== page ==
Saturday, 27 August 2011 14:44
Sometime last year, the then Libyan strongman, Muammar El Gaddafi sent an emissary to President Yoweri Museveni of Uganda.
According to sources inside State House, Gaddafi’s messenger carried an ultimatum to Museveni: if you do not support my project of an African political federation, I will support a rebellion aimed at toppling your government.
According to sources close to Museveni, the Ugandan president listened in silent wonderment as the Libyan envoy delivered the message. Then Museveni cleared his throat and replied, calling Gaddafi’s bluff in the same verbal manner that the Libyan leader had sent his ultimatum.
“Go tell brother Gaddafi that we cannot be intimidated by his threats,” Museveni reportedly said, “and neither are we afraid of him financing a rebellion against us since we know it will not succeed. We are very strong here and we have fought Gaddafi before with the Tanzanians. And we have fought and won many rebellions sponsored against by many groups some allied to Gaddafi. We shall not support his African federation agenda under blackmail.”
However, sources say, Museveni remained worried about Gaddafi’s threat. In fact, The Independent has been told, it was one of the reasons that led the Ugandan president to believe a security report in January this year which claimed that Rwandan President, Paul Kagame, had allied with Gaddafi to sponsor a rebellion against Museveni based in eastern DRC (Refer to “Inside Museveni’s visit to Kagame”, The Independent August 12, 2011).
Even before the incident with Gaddafi’s emissary, Museveni’s relationship with the Libyan leader had not been cordial.
Last year, at the height of the exposure of classified American diplomatic memos by the whistleblower website, Wikileaks, it emerged that President Museveni had shared his fears on Gaddafi with top US diplomats.
In one of two leaked dossiers, President Museveni apparently feared that Gaddafi could orchestrate his assassination. He expressed this fear to America’s former top ambassador on Africa, Jendayi Frazer, at a meeting on June 13, 2008.
The Wikileaks leak claimed President Museveni told the American envoy that Gaddafi would eliminate him because he had opposed the Libyan leader’s push for the creation of a United States of Africa.
“President Museveni said Libyan President Qadhafi ‘is a problem’ for the continent and is pushing for the creation of a ‘United States of Africa’ to be governed by one president,” Ms Frazer is quoted in the classified memo, which was first published in The Guardian newspaper in the UK Wednesday.
President Museveni told Ms Frazer that he thought Gaddafi’s plan was “neither feasible nor desirable”, a matter which seemed to piss-off the Libyan leader.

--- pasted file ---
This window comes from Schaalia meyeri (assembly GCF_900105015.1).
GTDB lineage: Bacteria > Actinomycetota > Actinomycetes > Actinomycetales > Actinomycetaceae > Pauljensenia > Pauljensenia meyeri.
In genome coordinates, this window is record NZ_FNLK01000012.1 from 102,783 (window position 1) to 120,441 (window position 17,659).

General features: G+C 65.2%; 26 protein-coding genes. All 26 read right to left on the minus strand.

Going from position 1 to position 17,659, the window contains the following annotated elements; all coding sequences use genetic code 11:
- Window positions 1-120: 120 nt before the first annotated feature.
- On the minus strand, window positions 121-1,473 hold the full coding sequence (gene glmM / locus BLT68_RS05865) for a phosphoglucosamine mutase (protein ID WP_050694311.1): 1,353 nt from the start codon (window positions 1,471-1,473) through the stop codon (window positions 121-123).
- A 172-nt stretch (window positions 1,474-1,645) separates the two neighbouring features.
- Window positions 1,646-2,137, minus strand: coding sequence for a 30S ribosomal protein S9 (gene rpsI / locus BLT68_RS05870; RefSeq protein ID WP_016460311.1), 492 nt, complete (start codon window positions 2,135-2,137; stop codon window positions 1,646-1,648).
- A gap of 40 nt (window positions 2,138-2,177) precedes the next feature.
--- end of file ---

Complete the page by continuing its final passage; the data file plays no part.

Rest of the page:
“Museveni noted that tensions with Gaddafi are growing as a result, and he worries that Gaddafi will attack his plane while flying over international airspace,” Ms Frazer said.
The memo went on to say that President Museveni asked the US Government to provide additional air radar information whenever he flies over international waters.
Yet as Gaddafi’s fall became imminent, it was Museveni who frantically helped build an African Union coalition to try save the falling Libyan leader. Museveni was involved in shuttle diplomacy, flying from Kampala to Malabo in Equatorial Guinea, then to Addis Ababa and Pretoria to organise a united African voice against NATO’s push to remove Gaddafi. Museveni was able to secure an AU resolution that NATO should stop bombing Libya to allow for talks between rebels and Gaddafi, a resolution NATO ignored.
Indeed, the Libyan leader has had a highly troubled relationship with Museveni. In January 2003, Museveni visited Israel and was hosted by Prime Minister Ariel Sharon. The two shook hands before international media. Later when Museveni visited Libya, Gaddafi refused to shake his right hand claiming it was dirty after shaking hands with Sharon. Gaddafi used his left hand to shake Museveni’s hand. According to Arab culture, it is an insult of the highest order to greet someone with the left hand.
Sources close to the Ugandan president say that Gaddafi has treated other African presidents as his lackeys. In 2001, for example, he invited himself to Uganda to attend Empango, the coronation in Toro Kingdom and only informed Museveni of his decision instead of seeking permission from the Ugandan president. The Uganda president was only informed by Toro’s Queen Mother Best Kemugisa that Gaddafi was coming in. Museveni initially hesitated to allow the visit to go on but later changed his mind.